CFA
6 years ago No Comments

(pronounced like the initials: see-eff-ay)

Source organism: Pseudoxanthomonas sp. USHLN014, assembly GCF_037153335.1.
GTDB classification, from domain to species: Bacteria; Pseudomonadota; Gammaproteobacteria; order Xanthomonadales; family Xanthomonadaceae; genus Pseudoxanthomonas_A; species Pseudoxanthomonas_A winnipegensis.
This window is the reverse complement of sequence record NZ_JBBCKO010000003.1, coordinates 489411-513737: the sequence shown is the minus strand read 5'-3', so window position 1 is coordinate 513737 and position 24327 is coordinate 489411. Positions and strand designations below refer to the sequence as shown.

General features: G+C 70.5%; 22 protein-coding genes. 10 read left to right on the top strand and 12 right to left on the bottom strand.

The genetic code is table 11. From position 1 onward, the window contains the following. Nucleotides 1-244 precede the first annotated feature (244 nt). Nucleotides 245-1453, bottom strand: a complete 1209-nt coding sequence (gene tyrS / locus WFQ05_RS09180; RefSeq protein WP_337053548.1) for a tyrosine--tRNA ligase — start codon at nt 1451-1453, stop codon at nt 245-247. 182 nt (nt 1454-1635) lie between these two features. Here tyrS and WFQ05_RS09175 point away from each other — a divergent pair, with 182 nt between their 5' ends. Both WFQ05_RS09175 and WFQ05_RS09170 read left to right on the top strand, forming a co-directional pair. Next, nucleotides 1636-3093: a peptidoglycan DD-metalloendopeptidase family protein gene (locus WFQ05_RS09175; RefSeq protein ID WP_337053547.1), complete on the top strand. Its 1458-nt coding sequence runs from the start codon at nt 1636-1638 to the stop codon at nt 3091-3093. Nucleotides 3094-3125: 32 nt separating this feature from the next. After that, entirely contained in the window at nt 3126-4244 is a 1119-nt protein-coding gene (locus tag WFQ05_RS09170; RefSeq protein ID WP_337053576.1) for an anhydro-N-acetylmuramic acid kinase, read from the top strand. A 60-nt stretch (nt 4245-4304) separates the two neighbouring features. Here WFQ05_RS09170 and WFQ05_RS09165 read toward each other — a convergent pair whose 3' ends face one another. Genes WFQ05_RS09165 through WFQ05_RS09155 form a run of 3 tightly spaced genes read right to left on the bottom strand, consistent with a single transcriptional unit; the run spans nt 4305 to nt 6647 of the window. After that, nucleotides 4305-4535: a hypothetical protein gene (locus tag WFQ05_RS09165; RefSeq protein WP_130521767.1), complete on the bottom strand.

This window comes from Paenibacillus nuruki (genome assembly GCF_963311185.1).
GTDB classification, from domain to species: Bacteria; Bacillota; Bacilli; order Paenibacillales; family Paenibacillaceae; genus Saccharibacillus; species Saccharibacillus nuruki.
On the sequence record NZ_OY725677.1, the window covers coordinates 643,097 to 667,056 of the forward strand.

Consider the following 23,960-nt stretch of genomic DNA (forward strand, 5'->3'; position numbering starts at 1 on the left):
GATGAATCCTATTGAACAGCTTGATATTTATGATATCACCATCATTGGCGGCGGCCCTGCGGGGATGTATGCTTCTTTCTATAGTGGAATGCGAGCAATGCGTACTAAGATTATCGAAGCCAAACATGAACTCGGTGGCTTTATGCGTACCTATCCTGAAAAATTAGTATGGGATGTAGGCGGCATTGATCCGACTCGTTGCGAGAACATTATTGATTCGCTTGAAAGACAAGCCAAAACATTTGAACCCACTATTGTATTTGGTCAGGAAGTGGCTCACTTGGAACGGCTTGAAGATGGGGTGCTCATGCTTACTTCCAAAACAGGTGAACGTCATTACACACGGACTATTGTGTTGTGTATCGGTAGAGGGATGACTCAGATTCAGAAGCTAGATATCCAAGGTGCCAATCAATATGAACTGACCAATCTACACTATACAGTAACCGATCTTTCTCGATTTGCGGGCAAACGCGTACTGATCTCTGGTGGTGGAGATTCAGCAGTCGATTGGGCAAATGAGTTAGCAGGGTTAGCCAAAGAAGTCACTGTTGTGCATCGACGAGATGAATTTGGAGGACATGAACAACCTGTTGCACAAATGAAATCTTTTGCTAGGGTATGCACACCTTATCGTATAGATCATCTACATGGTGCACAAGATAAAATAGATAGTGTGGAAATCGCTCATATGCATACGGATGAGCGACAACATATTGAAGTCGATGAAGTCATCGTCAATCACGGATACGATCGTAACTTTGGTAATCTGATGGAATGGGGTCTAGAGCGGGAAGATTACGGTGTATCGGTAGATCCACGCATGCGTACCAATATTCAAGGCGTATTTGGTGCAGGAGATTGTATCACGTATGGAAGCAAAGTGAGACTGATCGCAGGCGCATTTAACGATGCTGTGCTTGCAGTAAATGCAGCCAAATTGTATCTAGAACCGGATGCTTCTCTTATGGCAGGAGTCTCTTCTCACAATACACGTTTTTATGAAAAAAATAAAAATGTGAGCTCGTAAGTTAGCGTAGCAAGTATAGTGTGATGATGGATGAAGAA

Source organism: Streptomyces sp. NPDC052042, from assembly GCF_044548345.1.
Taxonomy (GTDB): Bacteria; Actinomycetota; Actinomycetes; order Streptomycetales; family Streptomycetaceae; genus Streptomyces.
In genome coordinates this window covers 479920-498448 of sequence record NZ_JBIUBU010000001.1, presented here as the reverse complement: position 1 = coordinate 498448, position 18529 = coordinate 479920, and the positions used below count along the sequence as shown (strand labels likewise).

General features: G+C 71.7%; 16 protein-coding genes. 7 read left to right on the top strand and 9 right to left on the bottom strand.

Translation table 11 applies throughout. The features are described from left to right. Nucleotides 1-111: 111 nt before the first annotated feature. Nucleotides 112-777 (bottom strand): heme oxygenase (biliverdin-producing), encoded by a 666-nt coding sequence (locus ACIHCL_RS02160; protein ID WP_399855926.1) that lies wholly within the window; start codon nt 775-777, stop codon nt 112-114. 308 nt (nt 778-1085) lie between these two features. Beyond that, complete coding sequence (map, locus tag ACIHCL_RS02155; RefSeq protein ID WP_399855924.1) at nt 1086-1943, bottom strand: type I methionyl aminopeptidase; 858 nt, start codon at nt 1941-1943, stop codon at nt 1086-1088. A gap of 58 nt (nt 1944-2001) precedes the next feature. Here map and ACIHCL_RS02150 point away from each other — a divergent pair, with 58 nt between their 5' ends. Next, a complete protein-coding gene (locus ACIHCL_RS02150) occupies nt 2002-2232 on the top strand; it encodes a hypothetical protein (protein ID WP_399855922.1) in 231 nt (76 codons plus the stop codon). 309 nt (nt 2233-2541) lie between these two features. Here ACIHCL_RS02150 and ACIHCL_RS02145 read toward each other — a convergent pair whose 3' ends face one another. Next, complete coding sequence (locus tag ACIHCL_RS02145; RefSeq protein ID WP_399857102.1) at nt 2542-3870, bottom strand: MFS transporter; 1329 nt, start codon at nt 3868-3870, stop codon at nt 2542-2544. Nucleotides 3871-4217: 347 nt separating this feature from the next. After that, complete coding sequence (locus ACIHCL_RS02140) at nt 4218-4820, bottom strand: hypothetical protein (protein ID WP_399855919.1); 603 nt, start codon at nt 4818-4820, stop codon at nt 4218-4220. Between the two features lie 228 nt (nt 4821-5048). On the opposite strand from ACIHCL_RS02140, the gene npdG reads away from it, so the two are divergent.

Those in the business world recognize this as an acronym for Certified Financial Analyst, but we designers know that it really stands for Cutting For Approval, a vital tool in our crazy biz. Since dye lots on textiles can (and will) vary, you never know exactly what you are going to get when you purchase or specify one (especially if it’s composed primarily of natural fiber). So, when a particular color or textile is the nexus of a design, the safest thing to do is request a CFA when the yardage is ordered. When the amount is reserved, then the mill will send the person who placed the order a cutting. You then compare that cutting to the sample that you had originally, which you probably procured from a showroom or a friendly local manufacturer’s rep. Hopefully, that original sample was current (and had not been fading in the sun or made with different dyes), and the dye lots will be close enough to satisfy all parties. You will then sign off on the cutting, the order will proceed, and the fabric will ship to wherever it needs to go next: the furniture manufacturer, the workroom, the showroom, or you directly. Oh, and the side effect of requesting a CFA is that the product at the mill will be reserved as “yours” (i.e., no one else can steal it out from under you) because the manufacturer will need to know how much quantity you will need before they will even send you a cutting. Why? Because why send you a cutting of a dye lot containing only 554 yards when your project requires 835, silly?